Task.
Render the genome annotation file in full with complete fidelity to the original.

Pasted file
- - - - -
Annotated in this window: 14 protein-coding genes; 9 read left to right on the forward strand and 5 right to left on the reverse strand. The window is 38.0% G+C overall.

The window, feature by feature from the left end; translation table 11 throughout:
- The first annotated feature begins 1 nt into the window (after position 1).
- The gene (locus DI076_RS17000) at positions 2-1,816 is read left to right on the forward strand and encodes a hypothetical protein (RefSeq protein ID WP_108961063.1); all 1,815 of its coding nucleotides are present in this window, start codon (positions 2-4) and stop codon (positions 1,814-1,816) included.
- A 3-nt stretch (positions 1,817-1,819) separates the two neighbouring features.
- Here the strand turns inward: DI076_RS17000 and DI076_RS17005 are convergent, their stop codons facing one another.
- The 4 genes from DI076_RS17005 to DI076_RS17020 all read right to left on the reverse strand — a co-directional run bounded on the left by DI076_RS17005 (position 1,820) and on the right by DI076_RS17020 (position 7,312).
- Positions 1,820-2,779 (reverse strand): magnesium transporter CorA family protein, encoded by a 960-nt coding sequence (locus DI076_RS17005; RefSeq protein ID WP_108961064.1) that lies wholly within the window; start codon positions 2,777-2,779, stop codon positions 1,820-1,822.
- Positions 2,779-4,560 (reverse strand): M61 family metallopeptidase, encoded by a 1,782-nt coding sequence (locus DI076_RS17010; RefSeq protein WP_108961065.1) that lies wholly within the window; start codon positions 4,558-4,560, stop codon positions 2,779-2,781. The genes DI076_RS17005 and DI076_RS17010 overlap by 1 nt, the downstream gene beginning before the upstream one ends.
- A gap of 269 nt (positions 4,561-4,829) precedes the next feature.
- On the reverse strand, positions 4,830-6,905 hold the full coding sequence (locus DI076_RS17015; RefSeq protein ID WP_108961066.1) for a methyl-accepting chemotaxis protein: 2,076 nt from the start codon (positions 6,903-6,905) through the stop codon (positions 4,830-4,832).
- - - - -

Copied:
Annotated in this window: 14 protein-coding genes; 9 read left to right on the forward strand and 5 right to left on the reverse strand. The window is 38.0% G+C overall.

The window, feature by feature from the left end; translation table 11 throughout:
- The first annotated feature begins 1 nt into the window (after position 1).
- The gene (locus DI076_RS17000) at positions 2-1,816 is read left to right on the forward strand and encodes a hypothetical protein (RefSeq protein ID WP_108961063.1); all 1,815 of its coding nucleotides are present in this window, start codon (positions 2-4) and stop codon (positions 1,814-1,816) included.
- A 3-nt stretch (positions 1,817-1,819) separates the two neighbouring features.
- Here the strand turns inward: DI076_RS17000 and DI076_RS17005 are convergent, their stop codons facing one another.
- The 4 genes from DI076_RS17005 to DI076_RS17020 all read right to left on the reverse strand — a co-directional run bounded on the left by DI076_RS17005 (position 1,820) and on the right by DI076_RS17020 (position 7,312).
- Positions 1,820-2,779 (reverse strand): magnesium transporter CorA family protein, encoded by a 960-nt coding sequence (locus DI076_RS17005; RefSeq protein ID WP_108961064.1) that lies wholly within the window; start codon positions 2,777-2,779, stop codon positions 1,820-1,822.
- Positions 2,779-4,560 (reverse strand): M61 family metallopeptidase, encoded by a 1,782-nt coding sequence (locus DI076_RS17010; RefSeq protein WP_108961065.1) that lies wholly within the window; start codon positions 4,558-4,560, stop codon positions 2,779-2,781. The genes DI076_RS17005 and DI076_RS17010 overlap by 1 nt, the downstream gene beginning before the upstream one ends.
- A gap of 269 nt (positions 4,561-4,829) precedes the next feature.
- On the reverse strand, positions 4,830-6,905 hold the full coding sequence (locus DI076_RS17015; RefSeq protein ID WP_108961066.1) for a methyl-accepting chemotaxis protein: 2,076 nt from the start codon (positions 6,903-6,905) through the stop codon (positions 4,830-4,832).